LERU is convinced Europe requires continued efforts to promote research integrity. In this talk I will present prevailing views on research integrity from within the LERU network, based on, for example, an examination of existing codes of conduct at LERU universities.
I will also talk about LERU’s activity on research integrity at the EU level, in relation to the European Research Area, Horizon 2020 and Open Science. LERU has urged the European Commisson to pay more attention to research integrity in its policies and has also been a staunch advocate for openness in science.
We have suggested to the EC that future H2020 grant agreements could reasonably require recipient organisations to (a) to have developed their own research integrity code or adopted a national or other recognised code, (b) take responsibility for dealing effectively with concerns or alleged research misconduct, (c) respond promptly to any concerns raised by other parties directly with the EC and referred onwards and (d) keep the EC informed about the outcomes of cases, wherever appropriate.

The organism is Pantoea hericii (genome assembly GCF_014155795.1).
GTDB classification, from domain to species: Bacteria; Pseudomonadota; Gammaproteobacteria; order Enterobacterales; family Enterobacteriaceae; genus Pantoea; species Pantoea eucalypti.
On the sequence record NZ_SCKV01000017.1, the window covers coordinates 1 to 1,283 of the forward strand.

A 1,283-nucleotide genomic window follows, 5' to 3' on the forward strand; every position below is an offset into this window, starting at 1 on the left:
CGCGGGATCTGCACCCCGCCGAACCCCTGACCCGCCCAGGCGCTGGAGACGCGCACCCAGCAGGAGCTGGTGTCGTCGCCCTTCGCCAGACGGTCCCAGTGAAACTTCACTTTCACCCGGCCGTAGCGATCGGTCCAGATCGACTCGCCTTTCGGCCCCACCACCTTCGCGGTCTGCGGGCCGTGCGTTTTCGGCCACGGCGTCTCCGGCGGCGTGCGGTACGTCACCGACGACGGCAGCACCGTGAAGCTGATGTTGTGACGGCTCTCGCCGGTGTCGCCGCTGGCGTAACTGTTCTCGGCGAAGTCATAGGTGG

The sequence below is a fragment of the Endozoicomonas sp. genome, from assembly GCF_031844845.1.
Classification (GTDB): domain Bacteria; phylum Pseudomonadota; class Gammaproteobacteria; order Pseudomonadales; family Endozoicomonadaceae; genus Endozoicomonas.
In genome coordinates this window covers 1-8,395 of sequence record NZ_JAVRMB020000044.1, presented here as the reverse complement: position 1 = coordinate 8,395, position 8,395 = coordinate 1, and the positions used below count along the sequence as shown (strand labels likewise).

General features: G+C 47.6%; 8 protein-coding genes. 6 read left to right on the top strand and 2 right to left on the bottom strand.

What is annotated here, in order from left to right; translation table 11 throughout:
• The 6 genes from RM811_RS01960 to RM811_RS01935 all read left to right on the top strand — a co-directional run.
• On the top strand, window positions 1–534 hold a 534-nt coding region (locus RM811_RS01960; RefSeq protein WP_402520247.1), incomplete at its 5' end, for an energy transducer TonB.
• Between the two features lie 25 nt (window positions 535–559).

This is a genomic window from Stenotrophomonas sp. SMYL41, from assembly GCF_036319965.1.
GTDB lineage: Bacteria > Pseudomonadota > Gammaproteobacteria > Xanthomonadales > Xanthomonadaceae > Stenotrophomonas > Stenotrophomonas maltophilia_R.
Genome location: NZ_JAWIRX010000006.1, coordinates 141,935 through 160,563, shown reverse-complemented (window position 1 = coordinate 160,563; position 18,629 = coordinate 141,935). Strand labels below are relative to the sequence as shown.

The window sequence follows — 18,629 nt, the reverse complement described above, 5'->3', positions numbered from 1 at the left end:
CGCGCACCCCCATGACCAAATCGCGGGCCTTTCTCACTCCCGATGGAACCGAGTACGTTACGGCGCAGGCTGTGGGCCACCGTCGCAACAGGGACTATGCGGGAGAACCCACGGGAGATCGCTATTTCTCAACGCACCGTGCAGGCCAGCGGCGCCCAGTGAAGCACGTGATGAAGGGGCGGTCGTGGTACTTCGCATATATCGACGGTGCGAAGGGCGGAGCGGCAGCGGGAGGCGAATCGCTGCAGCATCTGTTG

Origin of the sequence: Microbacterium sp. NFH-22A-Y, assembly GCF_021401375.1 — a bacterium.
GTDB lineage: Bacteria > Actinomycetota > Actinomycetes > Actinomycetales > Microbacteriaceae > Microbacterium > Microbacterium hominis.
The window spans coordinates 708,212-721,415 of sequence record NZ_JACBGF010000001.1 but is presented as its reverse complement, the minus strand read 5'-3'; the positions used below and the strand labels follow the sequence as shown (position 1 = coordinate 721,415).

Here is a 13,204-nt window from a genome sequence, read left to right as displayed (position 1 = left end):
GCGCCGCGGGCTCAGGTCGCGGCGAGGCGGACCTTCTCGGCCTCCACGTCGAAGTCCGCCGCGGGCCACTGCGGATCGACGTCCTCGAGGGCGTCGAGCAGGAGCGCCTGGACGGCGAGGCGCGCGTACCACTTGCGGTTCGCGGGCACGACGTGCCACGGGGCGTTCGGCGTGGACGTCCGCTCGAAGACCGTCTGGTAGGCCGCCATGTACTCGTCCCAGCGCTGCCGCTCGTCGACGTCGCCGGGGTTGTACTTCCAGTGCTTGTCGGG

LERU has provided extensive input into the initiative to revise the “European Code for Research Integrity” developed by ALLEA/ESF (2011), which may serve as a recognised and useful reference document for future H2020 projects where needed.
Handling/investigating allegations and taking action in proven cases should remain the responsibility of the universities and other research providers. Therefore, LERU welcomes the revision of article 34 on ethics and research integrity in the Model Grant Agreement of H2020. At the same time we urge the EC to avoid excessive regulation that would make H2020 projects unattractive for researchers and increase red tape.
LERU also supports the EC’s efforts to foster Responsible Research and Innovation (RRI), covering public engagement, science ethics, science education, gender equality, open access and governance. Ongoing and future H2020 projects to suppo